Gephardt: If Your Ballot Signature Doesn’t Match, Will Your Vote Count?
SUMMARY: When you vote by mail, the election office knows it’s you based on your signature. But what if your signature has changed? KSL’s Matt Gephardt investigated the process of validating your vote so you can make sure your vote counts.
SALT LAKE CITY, Utah – We are less than a month away from election day and ballots will start arriving in Utah mailboxes this week. But as Utahns get ready to cast their votes, there is an important thing they need to know to make sure their vote counts.
If you plan to vote by mail, election officials will verify your identity by looking at your signature. Election officials compare the signature on your ballot to the one you have on file with the state, likely from your driver’s license.
The KSL Investigators were given access to the secure voting area run by the Salt Lake County Clerk to see the process.
When ballots come in, they are sorted by one of two Audience Response Systems machines. During the sorting, every ballot is scanned by the machine, which compares signatures.
Salt Lake County Chief Deputy Clerk Lannie Chapman said the machine is programmed to be picky.
“If the signature does not look like an identical match, it does reject it, and it has to go to human eyes,” she said.
Those checks are done digitally. A photo of the ballot signature is paired with the signature on file and both are sent to a clerk staffer for further review.
Chapman told KSL the machine has been known to flag as many as 70% of ballots for signatures that do not match. Chapman said it is virtually never fraud. Most of the time it is the actual voter who signed their affidavit, but the signature was just a bit off.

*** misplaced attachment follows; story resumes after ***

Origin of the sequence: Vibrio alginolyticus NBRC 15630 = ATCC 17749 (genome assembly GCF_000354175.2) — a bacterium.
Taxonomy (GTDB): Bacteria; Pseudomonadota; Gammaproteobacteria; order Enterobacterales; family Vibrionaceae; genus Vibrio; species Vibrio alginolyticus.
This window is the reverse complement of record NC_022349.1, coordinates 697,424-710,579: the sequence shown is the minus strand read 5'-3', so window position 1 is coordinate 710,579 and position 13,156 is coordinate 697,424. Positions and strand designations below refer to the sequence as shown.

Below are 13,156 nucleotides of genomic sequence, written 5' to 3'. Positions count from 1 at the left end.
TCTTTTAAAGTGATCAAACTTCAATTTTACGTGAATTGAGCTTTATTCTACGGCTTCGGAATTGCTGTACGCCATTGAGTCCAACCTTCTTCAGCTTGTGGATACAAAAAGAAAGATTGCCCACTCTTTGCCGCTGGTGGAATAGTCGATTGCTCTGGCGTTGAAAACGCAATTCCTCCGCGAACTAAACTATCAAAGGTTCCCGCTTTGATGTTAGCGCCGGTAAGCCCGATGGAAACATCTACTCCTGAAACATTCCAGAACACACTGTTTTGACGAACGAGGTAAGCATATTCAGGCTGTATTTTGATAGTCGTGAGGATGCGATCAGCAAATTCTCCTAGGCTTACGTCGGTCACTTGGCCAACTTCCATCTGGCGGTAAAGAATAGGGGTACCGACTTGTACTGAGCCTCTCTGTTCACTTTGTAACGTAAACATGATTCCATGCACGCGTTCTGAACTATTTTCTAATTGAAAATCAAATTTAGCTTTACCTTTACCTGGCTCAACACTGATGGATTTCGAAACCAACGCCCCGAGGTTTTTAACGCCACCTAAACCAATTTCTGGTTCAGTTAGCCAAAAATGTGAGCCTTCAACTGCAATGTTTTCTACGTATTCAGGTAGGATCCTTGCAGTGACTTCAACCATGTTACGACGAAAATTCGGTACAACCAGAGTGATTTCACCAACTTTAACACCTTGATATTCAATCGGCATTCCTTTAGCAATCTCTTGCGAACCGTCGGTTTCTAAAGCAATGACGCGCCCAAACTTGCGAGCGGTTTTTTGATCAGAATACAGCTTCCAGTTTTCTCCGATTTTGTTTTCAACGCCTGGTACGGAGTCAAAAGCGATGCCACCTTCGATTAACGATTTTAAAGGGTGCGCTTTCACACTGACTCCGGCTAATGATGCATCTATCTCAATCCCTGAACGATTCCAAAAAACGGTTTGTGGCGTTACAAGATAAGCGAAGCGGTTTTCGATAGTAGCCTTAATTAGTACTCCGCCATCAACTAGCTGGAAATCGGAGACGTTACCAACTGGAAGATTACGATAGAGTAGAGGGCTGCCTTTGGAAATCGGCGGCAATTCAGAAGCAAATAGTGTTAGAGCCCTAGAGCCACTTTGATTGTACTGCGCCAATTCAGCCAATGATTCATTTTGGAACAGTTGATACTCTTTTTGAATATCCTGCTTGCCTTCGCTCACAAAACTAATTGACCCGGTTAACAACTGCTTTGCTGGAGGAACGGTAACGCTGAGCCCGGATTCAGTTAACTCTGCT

Studies, like one published in the Journal of Forensic Science, show that with age, “there is decline in cognitive and sensorimotor function affecting fine motor control.”
In English, people’s signatures change over time.
Other votes are nulled after honest mistakes, like a husband who signed his wife’s ballot by accident. In those cases, a new ballot is mailed out, time permitting, or the voter is told to head to a polling place and vote in-person, Chapman said.
Election officials go through training and are given tools to compare signatures. They can usually tell whether the person who signed is the voter.
“We know when you do a loop, where you might pause or where you don’t pause,” she said.
Either way, they err on the side of caution and follow-up with any voters whose signatures match less than 90%.
“When your signature does not match the signature that we have in your voter records, we will send you a cure letter,” Chapman said. “That cure letter will say, ‘Hey, your signature does not match. You have a chance to cure this to still be able to have your voice counted, to have your ballot counted.’”
All ballots must be in by election day, but election officials can continue to verify signatures until the end of the canvas period, which in 2020 is November 17.
If your signature does not match and it isn’t straightened out by then, your vote will not be counted. If that gives you pause, vote early or vote in-person.
Chapman encouraged people to vote by mail saying her office is “very confident in the system.”
Chapman said if an instance arose where fraud was suspected, the matter would be handed over to the Salt Lake County District Attorney’s office.
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